Don Juan: The Greatest Comic Poem in English
By Peter Gallagher, part of the Why isn’t Don Juan Read More series.
Germaine Greer once observed that Don Juan is the greatest comic poem in English. It should be as popular, she thought, as Ariosto’s Orlando Furioso in Italy or, for that matter, Pushkin’s Eugene Onegin in Russia.
True, in my view! Still, if Don Juan enjoyed the popular renown of those “national” poems then every high-school kid would learn to quote it and to read in at least longish excerpts and perhaps return to it as an adult to find things they’d missed the first time around.
Why is Don Juan not like this?
Possibly, the poem is too adult for schools. In a letter to his friend and agent Douglas Kinnaird three months after the publication of Cantos I & II, Byron identified in a boastfully-blokey kind of way what may be the poem’s chief strength:
As to “Don Juan” – confess – confess – you dog – and be candid – that it is the sublime of that there sort of writing – it may be bawdy – but is it not good English? – It may be profligate but is it not life, is it not the thing? – Could any man have written it – who has not lived in the world? – and tooled in a post-chaise? – in – a hackney coach? – in a Gondola? against a wall? in a court carriage? – in a vis a vis? – on a table? – and under it? (Byron to Kinnaird, 26 October 1819)
In fact Cantos I & II have no racy content, but Don Juan is a poem of the world.
For example, the bedroom farce of Canto I is rather modest — at most suggestive — in its detail. But to appreciate the jokes about Inez’s machinations, the hint about Juan’s parentage, the reality of Julia’s foolish self-deception and Juan’s semi-conscious innocence, or to understand the comic tensions between Julia and Alfonso in the bedroom scenes, or even to grasp the tone of Byron’s asides about science, marriage, families and infidelity in the poem, readers need some actual worldly experience. Access to Google won’t cut it.
Byron’s intelligence and wit arises from his peerless management of subjects and materials that “everybody knows” because they are mundane and even vulgar.
His revised epigram for the first two Cantos — “difficile est proprie communia dicere” — is entirely accurate. The expectations that Don Juan has of its readers — that they will recognise and appreciate Byron’s satirical willingness to joke about what everyone knows but does not discuss — are a world away from Byron’s own earlier romantic fantasies and from the ‘transcendent’ poetry of Wordsworth, Keats or Coleridge (Shelley is a different case). To be fair, the “Lakers” project, too, was to focus on things that “everybody knows”. But their tame verses expressing “emotion recollected in tranquillity” are comprehensible, at some level, to any teenager. Byron’s poetry is for grown-ups.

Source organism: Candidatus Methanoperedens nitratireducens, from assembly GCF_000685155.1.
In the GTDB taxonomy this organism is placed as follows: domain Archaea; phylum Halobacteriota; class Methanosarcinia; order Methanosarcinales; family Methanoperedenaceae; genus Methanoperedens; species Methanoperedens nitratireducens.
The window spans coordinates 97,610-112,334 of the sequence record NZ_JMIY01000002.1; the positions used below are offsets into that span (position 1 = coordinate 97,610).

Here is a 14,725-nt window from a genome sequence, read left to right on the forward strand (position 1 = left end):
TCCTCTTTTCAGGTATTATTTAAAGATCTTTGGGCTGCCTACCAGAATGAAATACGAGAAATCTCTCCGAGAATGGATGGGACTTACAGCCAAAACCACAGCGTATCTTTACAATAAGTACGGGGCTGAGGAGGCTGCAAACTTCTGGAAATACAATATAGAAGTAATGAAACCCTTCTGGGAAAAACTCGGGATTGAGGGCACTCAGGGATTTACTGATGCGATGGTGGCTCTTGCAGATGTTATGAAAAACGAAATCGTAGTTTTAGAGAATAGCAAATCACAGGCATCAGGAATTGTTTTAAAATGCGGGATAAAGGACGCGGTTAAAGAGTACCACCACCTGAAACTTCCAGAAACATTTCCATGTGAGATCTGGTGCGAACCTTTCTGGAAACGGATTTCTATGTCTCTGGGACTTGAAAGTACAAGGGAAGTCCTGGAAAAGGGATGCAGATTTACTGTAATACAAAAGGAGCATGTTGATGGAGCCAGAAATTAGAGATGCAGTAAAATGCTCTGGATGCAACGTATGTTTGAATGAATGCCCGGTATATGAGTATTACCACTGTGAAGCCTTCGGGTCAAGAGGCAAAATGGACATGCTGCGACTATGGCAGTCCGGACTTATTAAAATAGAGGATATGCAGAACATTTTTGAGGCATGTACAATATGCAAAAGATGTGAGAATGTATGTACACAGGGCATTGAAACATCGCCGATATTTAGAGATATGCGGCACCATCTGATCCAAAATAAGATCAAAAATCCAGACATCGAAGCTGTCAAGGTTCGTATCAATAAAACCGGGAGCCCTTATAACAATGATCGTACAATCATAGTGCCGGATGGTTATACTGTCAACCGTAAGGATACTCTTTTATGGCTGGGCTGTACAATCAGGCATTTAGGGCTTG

Still, it’s the antithesis of solemn. The verse has great energy, endlessly clever rhyme, “real” characters and scenes, jokes and ironies that are — except, possibly, for those that don’t meet contemporary standards of ‘correctness’ — as amusing today as they were two centuries ago.
Whoopee! “Paphian Girls” – John Austen
The vulgarities are apt; the sexual innuendo hilarious. Byron’s language is still either current or antique-but-accessible. The satire still shines and most of its targets are still ‘fair game’: the war between men and women; the hypocrisy of church and state; the deceptions of love; the brevity of youth; the bloody waste of war; the vanity of celebrity; the sexual energy of power; the emptiness of political banners; the vulgarity of the middle-class, etc. etc. There is touching romance, inspirational reflection, supercilious cattiness, hard-won wisdom, cannibalism in a small boat, dwarf-tossing, a ghost story and even cross-dressing.
So what’s not to like!?
Even if we admit that Don Juan is not very suitable for the school-room, it is still curious that it is not more read by adults. I’d like to suggest three plausible explanations, each of which contributes something to the poem’s contemporary status:
- That Don Juan is unnecessary to the modern image of Byron;
- That Byron’s literary fame suffered a sort of accident in the late 19th century that lifted his shorter poetry to the top of the Romantic literary canon, at the expense of his greatest poem;
- That the way we consume literature today makes Don Juan harder to consume than it used to be.
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I will explore each of these in a little more detail in a following post. In brief, I doubt that there is much remedy for the first of these. I believe the second reason and the third are linked, however, and that there’s a way to ameliorate the problem.
I suggest that better media can rescue the glories of Don Juan (I’ll explain how later). Interest in Byron’s longer verse could be restored – as interest in Jane Austen’s novels was restored – by better presentation of his works in more accessible media.
More next time…
For more entries in this Series, go to Why isn’t Don Juan Read More?
Peter Gallagher (@madbaddangerous) blogs at https://madbaddangerous.com. He plans to publish an annotated and narrated version of Cantos I and II of Don Juan later this year in celebration of the bi-Centenary of the first publication of greatest comic poem in English.
 “Byron” an aticle in the Guardian Books section available at: http://www.theguardian.com/books/2010/jan/24/lord-byron-germaine-greer accessed September 2018  From Horace’s Letter to Piso (On the Art of Poetry, line 128): “It is hard to sing about things we all experience”. Byron’s choice of epigram is ironic. Horace, at this point in his advice to poets, is saying that it is safer to choose some well known “poetic” subject such as “Troy” rather than try to be completely original by dealing with the mundane. But Byron – like Martial and Catullus – intends to take the risk.